This lesson will cover the definition and the solution of a quadratic equation.

## Definition of a Quadratic Equation

An equation of the form ax^{2} + bx + c = 0 is known as a quadratic equation. Here, x is the variable and a, b and c are constants where a ≠ 0.

Why a ≠ 0? Well because if a = 0, then the equation no longer remains a quadratic equation. The defining feature of the quadratic equations is the x^{2} term. Similarly, in a cubic equation (ax^{3} + bx^{2} + cx + d = 0), the coefficient of x^{3} must be non-zero.

Moving on.

The values of the variable x that satisfy the equation are known as the **roots** of the equation. Every quadratic equation has exactly two roots. This is a consequence of the fundamental theorem of algebra.

In simpler terms, a quadratic expression can always be expressed as a product of two linear expressions. Equating the quadratic expression to zero is equivalent to equating this product to zero. This will always give us two roots.

I won’t be going into proving this theorem. You can search for the proof elsewhere. Let’s move on to the meaty part – solution of the quadratic equation.

## Solution of a Quadratic Equation

The solution of a quadratic equation involves factorizing it into two linear expressions. This will also kind of demonstrate the fundamental theorem of algebra.

I’ll take some special cases to begin with, and then move on to the general case.

**Case 1**: c = 0

In this case the quadratic equation looks something like this: ax^{2} + bx = 0. This can easily be factorized as x(ax + b) = 0.

Now, x(ax + b) = 0 implies that either x = 0 or ax + b = 0. And since a ≠ 0, the second linear equation gives the root x = – b/a.

Hence, we get two roots: **x = 0** and **x = – b/a.**

Let’s explore another simple case when b = 0.

**Case 2**: b = 0

The quadratic equation now looks like ax^{2} + c = 0.

This can be rearranged as x^{2} + c/a = 0 or x^{2} – \( (\sqrt{-c/a})^2 \)= 0, and now can be factorized as (x + \( \sqrt{-c/a} \)) (x – \( \sqrt{-c/a} \)) = 0.

Once again, we get two roots x = \( \sqrt{-c/a} \) and x = – \( \sqrt{-c/a} \).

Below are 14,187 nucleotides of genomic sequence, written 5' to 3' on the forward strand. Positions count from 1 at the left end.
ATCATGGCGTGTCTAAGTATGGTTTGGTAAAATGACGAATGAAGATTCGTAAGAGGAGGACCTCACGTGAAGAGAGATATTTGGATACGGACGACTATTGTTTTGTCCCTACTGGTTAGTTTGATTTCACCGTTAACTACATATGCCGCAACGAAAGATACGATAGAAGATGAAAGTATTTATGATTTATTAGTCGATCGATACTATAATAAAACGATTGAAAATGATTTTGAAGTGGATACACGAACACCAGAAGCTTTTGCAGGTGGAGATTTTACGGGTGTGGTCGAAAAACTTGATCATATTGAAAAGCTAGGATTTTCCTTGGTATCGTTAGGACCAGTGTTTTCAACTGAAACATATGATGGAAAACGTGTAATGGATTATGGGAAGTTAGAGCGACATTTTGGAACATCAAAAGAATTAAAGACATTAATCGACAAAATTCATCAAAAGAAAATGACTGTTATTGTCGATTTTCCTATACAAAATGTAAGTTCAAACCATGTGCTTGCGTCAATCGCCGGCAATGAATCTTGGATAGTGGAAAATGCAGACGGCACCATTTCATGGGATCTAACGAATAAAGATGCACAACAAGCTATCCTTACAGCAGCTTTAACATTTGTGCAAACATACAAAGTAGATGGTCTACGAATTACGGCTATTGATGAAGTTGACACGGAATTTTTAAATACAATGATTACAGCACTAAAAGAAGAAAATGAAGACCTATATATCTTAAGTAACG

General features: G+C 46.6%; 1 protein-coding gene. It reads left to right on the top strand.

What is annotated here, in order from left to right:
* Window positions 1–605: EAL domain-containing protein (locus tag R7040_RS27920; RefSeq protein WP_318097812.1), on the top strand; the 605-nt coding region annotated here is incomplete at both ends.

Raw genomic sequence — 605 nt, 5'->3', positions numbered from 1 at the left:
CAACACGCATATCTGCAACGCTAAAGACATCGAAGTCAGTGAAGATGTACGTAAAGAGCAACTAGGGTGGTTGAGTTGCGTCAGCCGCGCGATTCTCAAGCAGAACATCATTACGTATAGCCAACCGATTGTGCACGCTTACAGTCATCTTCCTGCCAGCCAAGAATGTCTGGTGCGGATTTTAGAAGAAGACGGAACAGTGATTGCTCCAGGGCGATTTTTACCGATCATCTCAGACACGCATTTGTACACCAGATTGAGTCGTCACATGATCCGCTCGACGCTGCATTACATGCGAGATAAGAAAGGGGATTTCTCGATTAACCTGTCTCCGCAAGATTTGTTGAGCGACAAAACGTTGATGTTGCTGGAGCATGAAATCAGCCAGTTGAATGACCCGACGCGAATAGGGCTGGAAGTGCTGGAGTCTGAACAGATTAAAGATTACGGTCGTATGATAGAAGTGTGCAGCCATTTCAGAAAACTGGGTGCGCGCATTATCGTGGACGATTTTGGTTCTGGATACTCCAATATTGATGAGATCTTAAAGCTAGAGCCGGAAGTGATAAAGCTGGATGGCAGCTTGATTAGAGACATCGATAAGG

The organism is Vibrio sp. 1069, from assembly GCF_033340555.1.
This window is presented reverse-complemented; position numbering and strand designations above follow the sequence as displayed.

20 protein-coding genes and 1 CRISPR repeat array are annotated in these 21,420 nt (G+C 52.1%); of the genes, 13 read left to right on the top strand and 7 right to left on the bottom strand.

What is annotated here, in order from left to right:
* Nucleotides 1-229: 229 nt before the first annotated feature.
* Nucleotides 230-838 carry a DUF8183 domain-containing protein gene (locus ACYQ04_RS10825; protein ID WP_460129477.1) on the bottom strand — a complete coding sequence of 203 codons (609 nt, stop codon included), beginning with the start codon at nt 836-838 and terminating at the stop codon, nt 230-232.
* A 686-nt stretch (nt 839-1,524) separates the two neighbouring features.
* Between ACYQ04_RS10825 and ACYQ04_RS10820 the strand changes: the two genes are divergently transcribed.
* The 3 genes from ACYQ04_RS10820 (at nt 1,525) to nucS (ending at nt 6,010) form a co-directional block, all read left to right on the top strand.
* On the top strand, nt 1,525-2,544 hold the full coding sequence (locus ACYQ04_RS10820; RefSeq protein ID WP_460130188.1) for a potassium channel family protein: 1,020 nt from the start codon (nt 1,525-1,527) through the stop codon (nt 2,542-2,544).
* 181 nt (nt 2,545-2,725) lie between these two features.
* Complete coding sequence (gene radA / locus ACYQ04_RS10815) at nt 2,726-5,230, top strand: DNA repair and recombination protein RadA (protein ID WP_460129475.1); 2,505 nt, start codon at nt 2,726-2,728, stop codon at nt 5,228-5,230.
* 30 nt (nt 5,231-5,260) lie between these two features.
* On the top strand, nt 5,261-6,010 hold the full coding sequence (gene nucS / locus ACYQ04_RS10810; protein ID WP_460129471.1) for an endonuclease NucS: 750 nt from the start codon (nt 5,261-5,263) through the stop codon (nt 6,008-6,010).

In case c is also 0, then both the roots will be 0. (Let’s call this case **Case 0**.)

Don’t be scared by the negative sign inside the root. Also, you don’t have to remember any results (yet).

Let’s move on to the general case, where both b and c are non-zero.

**Case 3**: b ≠ 0 and c ≠ 0

Our aim again is to factorize the quadratic expression into two linear ones. Let’s begin.

Here’s the trick: if we’re able to use the first two terms of the equation to form a perfect square, the equation would look similar to that in Case 2.

I’ll first divide the equation by ‘a’ to clean it up. This gives us x^{2} + \( \frac{b}{a} \)x + \( \frac{c}{a} \) = 0.

Now, adding and subtracting \((\frac{b}{2a})^2 \) does the trick.

The equation becomes x^{2} + \( \frac{b}{a} \)x + \((\frac{b}{2a})^2 \) – \( (\frac{b}{2a})^2 \) + \( \frac{c}{a} \) = 0, or (x +\( \frac{b}{2a} \))^{2} + \( \frac{4ac-b^2}{4a^2} \) = 0.

This looks much like the one in Case 2, i.e. X^{2} + k = 0, where X = x +\( \frac{b}{2a} \) and k = \( \frac{4ac-b^2}{4a^2} \).

Our work is done. The roots are X = \( \frac{\sqrt{b^2-4ac}}{2a} \) and X = – \( \frac{\sqrt{b^2-4ac}}{2a} \).

This gives x + \( \frac{b}{2a} \) = ± \( \frac{\sqrt{b^2-4ac}}{2a} \) , or x = \( \frac{-b\pm\sqrt{b^2-4ac}}{2a} \).

This result, known as the **quadratic formula**, is something that you should remember.

I’ll stop here and continue in the next lesson with some examples.

## Lesson Summary

- An equation of the form ax
^{2}+ bx + c = 0, where a ≠ 0, is known as a quadratic equation. - Every quadratic equation has two roots. This is a consequence of the fundamental theorem of algebra.
- The roots of the equation ax
^{2}+ bx + c = 0 are given by x = \( \frac{-b\pm\sqrt{b^2-4ac}}{2a} \). This is known as the quadratic formula.